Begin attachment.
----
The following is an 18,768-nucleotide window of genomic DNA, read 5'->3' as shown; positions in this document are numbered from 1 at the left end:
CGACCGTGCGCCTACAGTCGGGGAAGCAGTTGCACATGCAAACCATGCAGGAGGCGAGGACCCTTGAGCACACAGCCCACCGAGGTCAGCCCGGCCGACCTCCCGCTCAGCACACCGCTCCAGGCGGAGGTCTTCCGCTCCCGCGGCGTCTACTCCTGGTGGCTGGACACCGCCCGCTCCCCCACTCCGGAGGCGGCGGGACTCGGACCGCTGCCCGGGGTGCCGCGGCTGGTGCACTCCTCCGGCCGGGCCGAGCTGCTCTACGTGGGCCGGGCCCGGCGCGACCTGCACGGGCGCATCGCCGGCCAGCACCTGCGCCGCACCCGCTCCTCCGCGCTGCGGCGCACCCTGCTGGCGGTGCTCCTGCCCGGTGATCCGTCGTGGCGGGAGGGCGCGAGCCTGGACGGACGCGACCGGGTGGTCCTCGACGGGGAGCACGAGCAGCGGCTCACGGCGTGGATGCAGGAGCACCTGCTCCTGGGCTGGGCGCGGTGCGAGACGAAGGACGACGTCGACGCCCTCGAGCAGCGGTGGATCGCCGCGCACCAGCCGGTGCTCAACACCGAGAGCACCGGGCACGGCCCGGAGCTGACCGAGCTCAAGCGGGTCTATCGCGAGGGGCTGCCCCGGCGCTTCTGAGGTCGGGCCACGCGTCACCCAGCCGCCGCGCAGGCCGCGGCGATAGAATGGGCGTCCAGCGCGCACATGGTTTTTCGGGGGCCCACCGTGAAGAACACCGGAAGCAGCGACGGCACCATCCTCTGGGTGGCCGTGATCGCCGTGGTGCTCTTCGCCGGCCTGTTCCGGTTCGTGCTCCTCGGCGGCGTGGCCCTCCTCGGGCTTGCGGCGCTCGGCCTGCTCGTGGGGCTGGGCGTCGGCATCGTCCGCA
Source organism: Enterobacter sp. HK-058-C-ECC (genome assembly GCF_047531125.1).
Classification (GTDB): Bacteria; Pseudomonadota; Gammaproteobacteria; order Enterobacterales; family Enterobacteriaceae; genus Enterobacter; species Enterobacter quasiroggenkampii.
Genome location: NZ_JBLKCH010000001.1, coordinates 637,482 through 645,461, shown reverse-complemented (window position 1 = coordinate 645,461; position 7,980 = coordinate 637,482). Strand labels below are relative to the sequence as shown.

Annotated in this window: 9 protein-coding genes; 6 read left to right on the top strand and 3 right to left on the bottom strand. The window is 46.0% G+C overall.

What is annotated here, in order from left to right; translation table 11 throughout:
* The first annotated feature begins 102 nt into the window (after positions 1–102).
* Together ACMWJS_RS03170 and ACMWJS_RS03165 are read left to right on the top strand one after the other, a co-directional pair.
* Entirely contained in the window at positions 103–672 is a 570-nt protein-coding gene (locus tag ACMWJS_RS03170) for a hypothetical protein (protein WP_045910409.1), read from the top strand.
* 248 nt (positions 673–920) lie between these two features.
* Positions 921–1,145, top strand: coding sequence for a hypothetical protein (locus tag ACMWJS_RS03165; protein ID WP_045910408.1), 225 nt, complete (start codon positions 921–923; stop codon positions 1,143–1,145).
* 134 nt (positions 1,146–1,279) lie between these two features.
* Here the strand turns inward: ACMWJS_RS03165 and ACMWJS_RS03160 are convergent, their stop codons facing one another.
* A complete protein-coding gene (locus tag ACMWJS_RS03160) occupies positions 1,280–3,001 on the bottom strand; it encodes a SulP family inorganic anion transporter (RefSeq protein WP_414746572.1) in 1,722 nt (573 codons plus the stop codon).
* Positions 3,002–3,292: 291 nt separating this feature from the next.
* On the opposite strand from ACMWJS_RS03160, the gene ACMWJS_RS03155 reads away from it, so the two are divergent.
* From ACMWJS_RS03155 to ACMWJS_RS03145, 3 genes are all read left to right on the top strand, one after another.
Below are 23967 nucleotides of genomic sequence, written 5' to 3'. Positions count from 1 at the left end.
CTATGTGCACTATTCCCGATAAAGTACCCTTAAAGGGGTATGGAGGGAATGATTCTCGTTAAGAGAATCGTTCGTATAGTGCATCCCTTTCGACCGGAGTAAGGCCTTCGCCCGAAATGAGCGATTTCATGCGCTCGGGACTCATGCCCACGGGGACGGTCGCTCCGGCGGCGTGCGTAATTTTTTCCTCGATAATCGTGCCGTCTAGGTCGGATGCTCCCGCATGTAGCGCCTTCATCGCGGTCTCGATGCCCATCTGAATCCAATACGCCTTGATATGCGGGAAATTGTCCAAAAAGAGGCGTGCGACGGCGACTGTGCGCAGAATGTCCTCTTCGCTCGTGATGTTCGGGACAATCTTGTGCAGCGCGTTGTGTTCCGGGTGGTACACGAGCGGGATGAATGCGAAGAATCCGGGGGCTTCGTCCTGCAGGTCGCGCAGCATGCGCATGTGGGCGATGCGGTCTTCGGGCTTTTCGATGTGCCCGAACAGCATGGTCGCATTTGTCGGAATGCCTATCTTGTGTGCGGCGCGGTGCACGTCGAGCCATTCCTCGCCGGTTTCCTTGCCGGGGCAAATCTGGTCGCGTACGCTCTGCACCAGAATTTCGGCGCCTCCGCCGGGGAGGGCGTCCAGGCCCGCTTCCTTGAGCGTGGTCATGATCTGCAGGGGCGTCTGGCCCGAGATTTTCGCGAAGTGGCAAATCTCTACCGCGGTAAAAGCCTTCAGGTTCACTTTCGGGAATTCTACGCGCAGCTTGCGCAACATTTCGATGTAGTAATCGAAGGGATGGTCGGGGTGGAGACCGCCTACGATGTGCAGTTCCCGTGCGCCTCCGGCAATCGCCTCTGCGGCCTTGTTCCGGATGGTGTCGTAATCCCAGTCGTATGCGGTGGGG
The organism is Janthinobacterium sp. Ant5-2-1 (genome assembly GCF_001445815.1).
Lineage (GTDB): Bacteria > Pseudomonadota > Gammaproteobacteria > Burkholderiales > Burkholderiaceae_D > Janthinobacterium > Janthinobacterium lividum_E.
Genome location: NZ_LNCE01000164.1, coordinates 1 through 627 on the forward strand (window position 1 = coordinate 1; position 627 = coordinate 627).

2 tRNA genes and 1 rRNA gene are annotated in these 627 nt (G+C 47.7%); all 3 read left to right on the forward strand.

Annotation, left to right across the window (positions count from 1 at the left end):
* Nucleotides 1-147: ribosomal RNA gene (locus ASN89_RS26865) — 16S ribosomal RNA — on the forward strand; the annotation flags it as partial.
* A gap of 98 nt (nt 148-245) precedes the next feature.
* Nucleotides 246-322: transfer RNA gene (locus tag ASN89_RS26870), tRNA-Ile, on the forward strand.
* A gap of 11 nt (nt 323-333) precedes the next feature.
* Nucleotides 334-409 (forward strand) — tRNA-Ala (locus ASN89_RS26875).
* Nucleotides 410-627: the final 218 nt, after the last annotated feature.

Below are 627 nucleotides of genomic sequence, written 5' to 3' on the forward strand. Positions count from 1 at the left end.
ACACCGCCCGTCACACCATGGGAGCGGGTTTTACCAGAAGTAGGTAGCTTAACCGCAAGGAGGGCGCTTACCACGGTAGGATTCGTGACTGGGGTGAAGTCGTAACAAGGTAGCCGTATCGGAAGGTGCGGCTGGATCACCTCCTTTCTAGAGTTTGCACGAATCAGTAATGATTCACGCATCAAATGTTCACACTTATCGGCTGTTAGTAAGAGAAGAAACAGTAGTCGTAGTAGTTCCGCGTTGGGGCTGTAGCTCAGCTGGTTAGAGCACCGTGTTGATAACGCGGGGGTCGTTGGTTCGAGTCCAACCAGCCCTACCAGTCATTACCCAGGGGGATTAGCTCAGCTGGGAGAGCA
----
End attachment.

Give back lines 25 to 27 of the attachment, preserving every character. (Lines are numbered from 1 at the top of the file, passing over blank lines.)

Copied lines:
Annotation, left to right across the window (positions count from 1 at the left end):
* Nucleotides 1-147: ribosomal RNA gene (locus ASN89_RS26865) — 16S ribosomal RNA — on the forward strand; the annotation flags it as partial.
* A gap of 98 nt (nt 148-245) precedes the next feature.